Broiler barons slip down the pecking order


By Mike Parker


THE ON-GOING low poultry prices, pinned down by imports and the strong pound, have chipped away at the private fortunes of the broiler barons, according to the Sunday Times Rich List 2000.

In the main, losses have been limited to the odd million or two, but there has been no significant expansion and they have all slipped down the millionaires league table, overtaken by the new dot-com moguls.


David Padley (62) and family stay top of the poultry tree despite tumbling from 100 million to 90m 85m with the company, 5m from other assets.

Profits dipped to 8.4m in 1988 on sales of 203.2m and the family dipped from 227 to 338 in the league table.


New product lines are seen as the secret of Bernard Matthewss success in competing with imports and maintaining his private fortune at 70m, no change from the previous list.

He is credited with a 61m stake plus other assets down from 329 to 447.

At 50m last year and this year, there was no change for Robin Faccenda (62) and family other than a fall from 471 to 623 in the table.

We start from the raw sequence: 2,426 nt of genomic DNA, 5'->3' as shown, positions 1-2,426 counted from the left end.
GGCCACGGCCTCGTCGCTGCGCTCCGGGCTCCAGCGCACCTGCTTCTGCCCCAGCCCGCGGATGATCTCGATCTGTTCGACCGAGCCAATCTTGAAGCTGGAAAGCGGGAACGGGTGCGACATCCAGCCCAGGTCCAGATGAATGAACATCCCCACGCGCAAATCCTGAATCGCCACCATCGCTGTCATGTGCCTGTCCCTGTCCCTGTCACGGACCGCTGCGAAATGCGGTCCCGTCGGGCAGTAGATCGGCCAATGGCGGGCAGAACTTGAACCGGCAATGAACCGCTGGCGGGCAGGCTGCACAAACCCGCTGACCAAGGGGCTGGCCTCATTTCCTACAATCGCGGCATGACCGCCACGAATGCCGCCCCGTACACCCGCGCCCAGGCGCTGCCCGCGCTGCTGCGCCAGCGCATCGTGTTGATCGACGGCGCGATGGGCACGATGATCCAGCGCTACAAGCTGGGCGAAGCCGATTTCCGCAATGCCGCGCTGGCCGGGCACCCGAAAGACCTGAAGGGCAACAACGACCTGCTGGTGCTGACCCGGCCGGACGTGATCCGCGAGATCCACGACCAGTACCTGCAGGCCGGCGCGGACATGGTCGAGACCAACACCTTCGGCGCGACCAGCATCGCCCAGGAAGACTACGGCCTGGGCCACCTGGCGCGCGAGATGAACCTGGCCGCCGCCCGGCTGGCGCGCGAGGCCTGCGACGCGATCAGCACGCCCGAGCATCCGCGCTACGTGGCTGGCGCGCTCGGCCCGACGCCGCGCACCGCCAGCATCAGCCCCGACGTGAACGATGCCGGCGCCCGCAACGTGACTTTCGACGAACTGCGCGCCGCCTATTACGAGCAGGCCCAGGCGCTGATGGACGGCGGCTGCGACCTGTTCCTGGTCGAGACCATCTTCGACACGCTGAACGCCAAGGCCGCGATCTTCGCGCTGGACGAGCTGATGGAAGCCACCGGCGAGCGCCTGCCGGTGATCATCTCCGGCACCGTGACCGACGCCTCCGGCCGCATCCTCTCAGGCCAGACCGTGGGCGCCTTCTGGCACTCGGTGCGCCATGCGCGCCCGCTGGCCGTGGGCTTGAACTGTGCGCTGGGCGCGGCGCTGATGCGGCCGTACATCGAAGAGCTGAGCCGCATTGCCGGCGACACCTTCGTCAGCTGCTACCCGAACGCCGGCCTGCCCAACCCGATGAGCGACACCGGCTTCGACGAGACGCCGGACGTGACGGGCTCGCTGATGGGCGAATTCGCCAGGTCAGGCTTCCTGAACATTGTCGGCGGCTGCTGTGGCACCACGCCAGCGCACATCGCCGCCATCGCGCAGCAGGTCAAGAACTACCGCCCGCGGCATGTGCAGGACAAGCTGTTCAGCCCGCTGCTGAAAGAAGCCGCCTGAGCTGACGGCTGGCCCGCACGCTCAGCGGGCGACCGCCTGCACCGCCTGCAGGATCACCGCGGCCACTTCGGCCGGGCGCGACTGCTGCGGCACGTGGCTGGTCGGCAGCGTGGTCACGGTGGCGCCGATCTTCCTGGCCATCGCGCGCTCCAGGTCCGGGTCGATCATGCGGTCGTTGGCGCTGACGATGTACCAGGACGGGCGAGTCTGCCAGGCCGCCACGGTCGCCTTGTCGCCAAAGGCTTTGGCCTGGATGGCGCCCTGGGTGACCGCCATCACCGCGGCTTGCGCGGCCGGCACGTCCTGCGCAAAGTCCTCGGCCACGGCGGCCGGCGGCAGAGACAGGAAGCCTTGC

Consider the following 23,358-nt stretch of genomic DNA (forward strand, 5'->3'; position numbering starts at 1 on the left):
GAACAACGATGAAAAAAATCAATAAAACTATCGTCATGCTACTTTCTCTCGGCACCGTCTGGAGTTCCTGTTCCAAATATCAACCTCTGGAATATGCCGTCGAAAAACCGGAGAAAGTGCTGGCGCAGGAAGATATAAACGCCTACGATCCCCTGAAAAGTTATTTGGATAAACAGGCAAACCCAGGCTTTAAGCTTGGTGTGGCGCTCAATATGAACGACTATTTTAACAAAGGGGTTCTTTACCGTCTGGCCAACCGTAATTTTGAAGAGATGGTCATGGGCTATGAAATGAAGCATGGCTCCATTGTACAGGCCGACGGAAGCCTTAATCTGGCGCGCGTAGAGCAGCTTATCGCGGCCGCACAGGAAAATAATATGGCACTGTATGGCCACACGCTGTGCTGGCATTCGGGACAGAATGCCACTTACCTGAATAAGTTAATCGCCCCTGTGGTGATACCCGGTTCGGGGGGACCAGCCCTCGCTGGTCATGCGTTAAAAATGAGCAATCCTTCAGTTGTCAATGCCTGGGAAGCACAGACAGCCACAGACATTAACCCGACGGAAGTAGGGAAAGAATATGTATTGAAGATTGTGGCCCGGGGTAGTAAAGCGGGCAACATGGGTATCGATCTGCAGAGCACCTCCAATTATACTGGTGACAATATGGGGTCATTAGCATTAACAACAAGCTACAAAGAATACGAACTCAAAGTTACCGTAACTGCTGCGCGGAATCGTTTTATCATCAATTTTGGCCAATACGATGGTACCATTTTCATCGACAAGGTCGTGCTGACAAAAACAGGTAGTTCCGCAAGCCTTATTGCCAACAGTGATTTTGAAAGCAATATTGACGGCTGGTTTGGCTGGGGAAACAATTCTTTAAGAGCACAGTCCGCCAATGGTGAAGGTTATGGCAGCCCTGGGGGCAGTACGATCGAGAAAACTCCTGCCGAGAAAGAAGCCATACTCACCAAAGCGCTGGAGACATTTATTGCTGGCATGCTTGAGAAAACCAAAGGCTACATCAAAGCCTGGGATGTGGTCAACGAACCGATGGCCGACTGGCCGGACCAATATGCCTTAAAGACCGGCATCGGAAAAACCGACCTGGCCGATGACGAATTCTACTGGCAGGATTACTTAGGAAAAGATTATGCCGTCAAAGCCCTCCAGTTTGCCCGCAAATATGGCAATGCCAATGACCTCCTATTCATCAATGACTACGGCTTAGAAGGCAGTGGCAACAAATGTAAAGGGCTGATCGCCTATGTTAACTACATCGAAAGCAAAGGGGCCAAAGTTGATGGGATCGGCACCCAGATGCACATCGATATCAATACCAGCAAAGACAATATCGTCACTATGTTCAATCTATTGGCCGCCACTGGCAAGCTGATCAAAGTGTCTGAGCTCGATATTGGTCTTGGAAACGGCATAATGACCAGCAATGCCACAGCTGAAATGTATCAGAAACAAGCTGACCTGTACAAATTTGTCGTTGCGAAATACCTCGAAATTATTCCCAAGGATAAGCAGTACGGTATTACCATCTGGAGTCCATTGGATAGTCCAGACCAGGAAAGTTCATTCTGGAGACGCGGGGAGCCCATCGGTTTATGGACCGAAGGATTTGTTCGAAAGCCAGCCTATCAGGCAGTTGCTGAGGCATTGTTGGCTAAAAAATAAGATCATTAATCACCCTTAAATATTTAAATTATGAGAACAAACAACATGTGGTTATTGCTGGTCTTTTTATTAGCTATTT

Fred Duncan (56), chairman of Grampian Country Foods, is credited with a 30 per cent stake in the company where profits slumped from 9m to 208,000.

Sales rose 190m to 768m. The company is valued at 100m and Fred Duncans fortune at 35m against 38m last year – down to 832 from 662.

The fortunes of David Thompson (one-time Smithfield wholesaler, founder of Hillsdown Holdings, now meat and investment) and family fell spectacularly from 340m to 250m.


Rich List puts the blame on fraud committed by a commodities trader in one of the familys firms over a 14-year period.

It cost the family some 32m and the net assets of Southfield Trading fell from 50.9m to 3.4m in 1998 when it lost 9.3m and helped push the Thompsons from 60th spot to 120.


Lord Sainsbury (57), one of the best customers for home-produced chicken, turkey and egg, had a rough time, too.

The fortune plunged from 3,100m to 2,200m, pushing the family down from two to fourth place in the peck order.

They were number one in 1998. This years number one is Swede food packaging giant Hans Rausing (74) with 4,000m.


As in previous years, none of the egg company chiefs cross the 30m threshold.

See more